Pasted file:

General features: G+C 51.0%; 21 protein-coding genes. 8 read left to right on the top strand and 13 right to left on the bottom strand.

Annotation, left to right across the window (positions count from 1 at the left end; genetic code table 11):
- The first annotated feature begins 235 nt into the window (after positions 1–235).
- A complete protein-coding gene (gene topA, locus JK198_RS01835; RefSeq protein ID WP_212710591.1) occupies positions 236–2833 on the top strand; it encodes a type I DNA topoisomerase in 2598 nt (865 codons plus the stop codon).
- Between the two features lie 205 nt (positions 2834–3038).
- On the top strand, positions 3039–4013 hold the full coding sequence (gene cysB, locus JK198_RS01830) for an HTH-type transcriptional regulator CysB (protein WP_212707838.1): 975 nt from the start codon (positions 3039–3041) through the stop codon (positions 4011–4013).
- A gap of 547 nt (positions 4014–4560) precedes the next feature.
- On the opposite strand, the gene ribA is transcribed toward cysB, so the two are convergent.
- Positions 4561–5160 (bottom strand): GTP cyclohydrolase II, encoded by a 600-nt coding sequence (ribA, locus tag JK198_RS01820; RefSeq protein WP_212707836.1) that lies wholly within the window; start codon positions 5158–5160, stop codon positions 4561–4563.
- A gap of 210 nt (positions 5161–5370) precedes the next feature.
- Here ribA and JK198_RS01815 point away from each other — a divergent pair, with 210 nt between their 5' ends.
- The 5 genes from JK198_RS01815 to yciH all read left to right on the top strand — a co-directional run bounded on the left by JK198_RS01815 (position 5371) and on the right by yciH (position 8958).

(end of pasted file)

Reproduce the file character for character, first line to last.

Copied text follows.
General features: G+C 51.0%; 21 protein-coding genes. 8 read left to right on the top strand and 13 right to left on the bottom strand.

Annotation, left to right across the window (positions count from 1 at the left end; genetic code table 11):
- The first annotated feature begins 235 nt into the window (after positions 1–235).
- A complete protein-coding gene (gene topA, locus JK198_RS01835; RefSeq protein ID WP_212710591.1) occupies positions 236–2833 on the top strand; it encodes a type I DNA topoisomerase in 2598 nt (865 codons plus the stop codon).
- Between the two features lie 205 nt (positions 2834–3038).
- On the top strand, positions 3039–4013 hold the full coding sequence (gene cysB, locus JK198_RS01830) for an HTH-type transcriptional regulator CysB (protein WP_212707838.1): 975 nt from the start codon (positions 3039–3041) through the stop codon (positions 4011–4013).
- A gap of 547 nt (positions 4014–4560) precedes the next feature.
- On the opposite strand, the gene ribA is transcribed toward cysB, so the two are convergent.
- Positions 4561–5160 (bottom strand): GTP cyclohydrolase II, encoded by a 600-nt coding sequence (ribA, locus tag JK198_RS01820; RefSeq protein WP_212707836.1) that lies wholly within the window; start codon positions 5158–5160, stop codon positions 4561–4563.
- A gap of 210 nt (positions 5161–5370) precedes the next feature.
- Here ribA and JK198_RS01815 point away from each other — a divergent pair, with 210 nt between their 5' ends.
- The 5 genes from JK198_RS01815 to yciH all read left to right on the top strand — a co-directional run bounded on the left by JK198_RS01815 (position 5371) and on the right by yciH (position 8958).